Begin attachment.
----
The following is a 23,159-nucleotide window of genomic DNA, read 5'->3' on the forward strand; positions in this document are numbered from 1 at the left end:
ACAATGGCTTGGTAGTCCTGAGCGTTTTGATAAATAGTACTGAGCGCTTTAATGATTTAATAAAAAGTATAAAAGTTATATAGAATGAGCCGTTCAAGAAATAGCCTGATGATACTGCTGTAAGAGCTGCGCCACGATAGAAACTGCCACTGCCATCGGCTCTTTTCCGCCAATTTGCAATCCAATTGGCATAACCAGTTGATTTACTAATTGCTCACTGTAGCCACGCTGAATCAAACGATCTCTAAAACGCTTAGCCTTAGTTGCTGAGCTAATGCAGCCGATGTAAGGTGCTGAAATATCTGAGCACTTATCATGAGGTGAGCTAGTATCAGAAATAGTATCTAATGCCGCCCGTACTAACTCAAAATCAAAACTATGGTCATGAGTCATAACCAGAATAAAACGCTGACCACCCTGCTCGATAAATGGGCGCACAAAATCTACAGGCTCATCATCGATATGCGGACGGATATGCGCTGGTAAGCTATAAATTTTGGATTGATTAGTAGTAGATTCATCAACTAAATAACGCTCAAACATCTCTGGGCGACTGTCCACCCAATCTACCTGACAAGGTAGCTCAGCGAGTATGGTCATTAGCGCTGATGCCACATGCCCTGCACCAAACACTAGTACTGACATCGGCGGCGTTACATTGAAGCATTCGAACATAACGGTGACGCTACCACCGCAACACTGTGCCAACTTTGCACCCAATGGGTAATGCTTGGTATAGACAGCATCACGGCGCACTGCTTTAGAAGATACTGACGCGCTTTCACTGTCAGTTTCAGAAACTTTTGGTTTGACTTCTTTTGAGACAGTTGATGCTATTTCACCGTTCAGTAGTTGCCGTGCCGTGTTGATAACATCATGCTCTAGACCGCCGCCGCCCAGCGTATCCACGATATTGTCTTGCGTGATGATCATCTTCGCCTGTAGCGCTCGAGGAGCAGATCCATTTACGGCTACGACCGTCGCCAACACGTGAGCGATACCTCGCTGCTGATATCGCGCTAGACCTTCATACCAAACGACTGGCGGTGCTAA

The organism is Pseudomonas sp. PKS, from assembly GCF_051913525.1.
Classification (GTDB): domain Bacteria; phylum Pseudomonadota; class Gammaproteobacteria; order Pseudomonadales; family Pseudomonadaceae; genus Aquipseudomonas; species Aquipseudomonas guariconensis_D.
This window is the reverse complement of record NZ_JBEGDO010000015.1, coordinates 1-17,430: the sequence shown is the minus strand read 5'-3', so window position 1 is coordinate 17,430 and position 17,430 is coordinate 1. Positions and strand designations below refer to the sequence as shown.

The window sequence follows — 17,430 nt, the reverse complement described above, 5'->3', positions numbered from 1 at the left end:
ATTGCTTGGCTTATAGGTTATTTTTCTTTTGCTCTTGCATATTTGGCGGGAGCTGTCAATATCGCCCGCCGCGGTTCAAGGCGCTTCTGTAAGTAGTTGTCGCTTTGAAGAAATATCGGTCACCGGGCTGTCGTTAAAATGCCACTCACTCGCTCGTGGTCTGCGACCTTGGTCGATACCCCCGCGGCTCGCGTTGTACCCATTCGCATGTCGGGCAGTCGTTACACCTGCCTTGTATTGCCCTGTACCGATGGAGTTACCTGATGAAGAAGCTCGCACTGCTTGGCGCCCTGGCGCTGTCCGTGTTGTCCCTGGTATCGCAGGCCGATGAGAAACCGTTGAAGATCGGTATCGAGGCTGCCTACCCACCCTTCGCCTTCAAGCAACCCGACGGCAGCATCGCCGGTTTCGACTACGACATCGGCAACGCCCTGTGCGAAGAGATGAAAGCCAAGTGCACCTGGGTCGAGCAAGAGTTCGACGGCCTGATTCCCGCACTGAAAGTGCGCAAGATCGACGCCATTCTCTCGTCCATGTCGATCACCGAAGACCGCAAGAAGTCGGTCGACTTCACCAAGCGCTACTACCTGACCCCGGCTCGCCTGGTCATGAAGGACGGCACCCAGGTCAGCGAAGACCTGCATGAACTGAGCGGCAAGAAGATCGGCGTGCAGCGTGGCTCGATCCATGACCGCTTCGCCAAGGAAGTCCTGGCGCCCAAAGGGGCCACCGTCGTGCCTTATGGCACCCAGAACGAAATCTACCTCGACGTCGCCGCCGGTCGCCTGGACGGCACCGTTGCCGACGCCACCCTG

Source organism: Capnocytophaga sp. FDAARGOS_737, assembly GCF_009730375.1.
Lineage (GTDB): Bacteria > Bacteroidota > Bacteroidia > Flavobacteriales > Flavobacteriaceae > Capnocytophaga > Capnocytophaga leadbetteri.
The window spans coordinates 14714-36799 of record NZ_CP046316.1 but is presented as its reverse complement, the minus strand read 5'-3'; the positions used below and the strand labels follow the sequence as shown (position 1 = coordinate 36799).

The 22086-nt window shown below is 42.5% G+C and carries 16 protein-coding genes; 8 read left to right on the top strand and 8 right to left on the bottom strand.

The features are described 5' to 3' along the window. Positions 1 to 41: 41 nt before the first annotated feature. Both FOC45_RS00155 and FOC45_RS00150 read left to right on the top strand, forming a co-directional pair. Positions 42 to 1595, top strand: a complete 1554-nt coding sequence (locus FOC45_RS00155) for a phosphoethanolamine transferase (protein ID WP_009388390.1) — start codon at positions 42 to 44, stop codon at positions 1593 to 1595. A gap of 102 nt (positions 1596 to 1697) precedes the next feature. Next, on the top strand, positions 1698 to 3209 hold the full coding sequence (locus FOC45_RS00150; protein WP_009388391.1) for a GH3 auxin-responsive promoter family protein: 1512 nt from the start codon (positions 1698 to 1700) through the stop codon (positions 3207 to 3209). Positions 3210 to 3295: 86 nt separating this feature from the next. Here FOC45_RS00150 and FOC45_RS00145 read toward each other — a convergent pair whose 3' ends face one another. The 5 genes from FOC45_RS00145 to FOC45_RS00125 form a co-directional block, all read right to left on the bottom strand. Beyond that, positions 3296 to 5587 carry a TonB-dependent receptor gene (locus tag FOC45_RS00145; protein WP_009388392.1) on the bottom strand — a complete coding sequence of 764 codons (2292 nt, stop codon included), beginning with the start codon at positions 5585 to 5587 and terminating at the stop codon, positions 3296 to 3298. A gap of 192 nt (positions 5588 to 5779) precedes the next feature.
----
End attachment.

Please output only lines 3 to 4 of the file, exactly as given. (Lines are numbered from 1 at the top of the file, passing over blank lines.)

The organism is Pseudomonas sp. PKS, from assembly GCF_051913525.1.
Classification (GTDB): domain Bacteria; phylum Pseudomonadota; class Gammaproteobacteria; order Pseudomonadales; family Pseudomonadaceae; genus Aquipseudomonas; species Aquipseudomonas guariconensis_D.